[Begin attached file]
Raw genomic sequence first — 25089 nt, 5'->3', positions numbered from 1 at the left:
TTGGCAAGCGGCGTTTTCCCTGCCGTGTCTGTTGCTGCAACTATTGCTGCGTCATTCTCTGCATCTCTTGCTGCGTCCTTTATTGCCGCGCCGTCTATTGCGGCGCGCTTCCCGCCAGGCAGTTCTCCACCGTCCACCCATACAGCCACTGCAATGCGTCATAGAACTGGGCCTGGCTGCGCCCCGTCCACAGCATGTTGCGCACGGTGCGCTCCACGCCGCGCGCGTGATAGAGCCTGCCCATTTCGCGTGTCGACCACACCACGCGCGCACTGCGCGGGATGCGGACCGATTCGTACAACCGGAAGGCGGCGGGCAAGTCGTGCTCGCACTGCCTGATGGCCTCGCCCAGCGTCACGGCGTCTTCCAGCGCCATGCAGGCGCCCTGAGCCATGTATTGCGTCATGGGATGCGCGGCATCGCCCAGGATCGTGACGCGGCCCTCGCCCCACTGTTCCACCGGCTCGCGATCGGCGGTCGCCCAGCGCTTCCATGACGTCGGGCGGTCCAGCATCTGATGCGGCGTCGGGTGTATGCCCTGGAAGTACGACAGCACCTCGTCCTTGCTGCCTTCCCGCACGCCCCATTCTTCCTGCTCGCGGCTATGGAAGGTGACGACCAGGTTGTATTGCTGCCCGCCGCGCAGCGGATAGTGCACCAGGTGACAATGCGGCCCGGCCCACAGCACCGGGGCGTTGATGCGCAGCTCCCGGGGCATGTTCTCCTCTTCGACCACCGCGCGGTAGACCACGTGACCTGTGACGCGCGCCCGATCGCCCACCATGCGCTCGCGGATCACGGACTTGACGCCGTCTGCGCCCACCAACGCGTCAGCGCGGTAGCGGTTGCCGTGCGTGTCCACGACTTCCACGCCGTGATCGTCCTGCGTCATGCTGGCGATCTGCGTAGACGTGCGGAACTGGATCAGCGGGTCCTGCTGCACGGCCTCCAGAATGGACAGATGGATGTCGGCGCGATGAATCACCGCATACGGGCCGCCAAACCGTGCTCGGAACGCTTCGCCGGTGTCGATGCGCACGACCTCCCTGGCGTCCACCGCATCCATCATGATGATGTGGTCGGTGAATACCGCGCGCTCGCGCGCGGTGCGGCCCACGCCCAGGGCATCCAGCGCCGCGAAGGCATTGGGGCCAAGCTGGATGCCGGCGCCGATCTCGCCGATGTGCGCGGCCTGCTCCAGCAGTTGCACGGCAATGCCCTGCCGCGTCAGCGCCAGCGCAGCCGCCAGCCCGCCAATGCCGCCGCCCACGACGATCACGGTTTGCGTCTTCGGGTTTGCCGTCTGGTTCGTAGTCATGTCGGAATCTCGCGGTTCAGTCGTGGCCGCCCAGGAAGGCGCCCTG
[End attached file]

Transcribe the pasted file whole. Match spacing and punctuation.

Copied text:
Raw genomic sequence first — 25089 nt, 5'->3', positions numbered from 1 at the left:
TTGGCAAGCGGCGTTTTCCCTGCCGTGTCTGTTGCTGCAACTATTGCTGCGTCATTCTCTGCATCTCTTGCTGCGTCCTTTATTGCCGCGCCGTCTATTGCGGCGCGCTTCCCGCCAGGCAGTTCTCCACCGTCCACCCATACAGCCACTGCAATGCGTCATAGAACTGGGCCTGGCTGCGCCCCGTCCACAGCATGTTGCGCACGGTGCGCTCCACGCCGCGCGCGTGATAGAGCCTGCCCATTTCGCGTGTCGACCACACCACGCGCGCACTGCGCGGGATGCGGACCGATTCGTACAACCGGAAGGCGGCGGGCAAGTCGTGCTCGCACTGCCTGATGGCCTCGCCCAGCGTCACGGCGTCTTCCAGCGCCATGCAGGCGCCCTGAGCCATGTATTGCGTCATGGGATGCGCGGCATCGCCCAGGATCGTGACGCGGCCCTCGCCCCACTGTTCCACCGGCTCGCGATCGGCGGTCGCCCAGCGCTTCCATGACGTCGGGCGGTCCAGCATCTGATGCGGCGTCGGGTGTATGCCCTGGAAGTACGACAGCACCTCGTCCTTGCTGCCTTCCCGCACGCCCCATTCTTCCTGCTCGCGGCTATGGAAGGTGACGACCAGGTTGTATTGCTGCCCGCCGCGCAGCGGATAGTGCACCAGGTGACAATGCGGCCCGGCCCACAGCACCGGGGCGTTGATGCGCAGCTCCCGGGGCATGTTCTCCTCTTCGACCACCGCGCGGTAGACCACGTGACCTGTGACGCGCGCCCGATCGCCCACCATGCGCTCGCGGATCACGGACTTGACGCCGTCTGCGCCCACCAACGCGTCAGCGCGGTAGCGGTTGCCGTGCGTGTCCACGACTTCCACGCCGTGATCGTCCTGCGTCATGCTGGCGATCTGCGTAGACGTGCGGAACTGGATCAGCGGGTCCTGCTGCACGGCCTCCAGAATGGACAGATGGATGTCGGCGCGATGAATCACCGCATACGGGCCGCCAAACCGTGCTCGGAACGCTTCGCCGGTGTCGATGCGCACGACCTCCCTGGCGTCCACCGCATCCATCATGATGATGTGGTCGGTGAATACCGCGCGCTCGCGCGCGGTGCGGCCCACGCCCAGGGCATCCAGCGCCGCGAAGGCATTGGGGCCAAGCTGGATGCCGGCGCCGATCTCGCCGATGTGCGCGGCCTGCTCCAGCAGTTGCACGGCAATGCCCTGCCGCGTCAGCGCCAGCGCAGCCGCCAGCCCGCCAATGCCGCCGCCCACGACGATCACGGTTTGCGTCTTCGGGTTTGCCGTCTGGTTCGTAGTCATGTCGGAATCTCGCGGTTCAGTCGTGGCCGCCCAGGAAGGCGCCCTG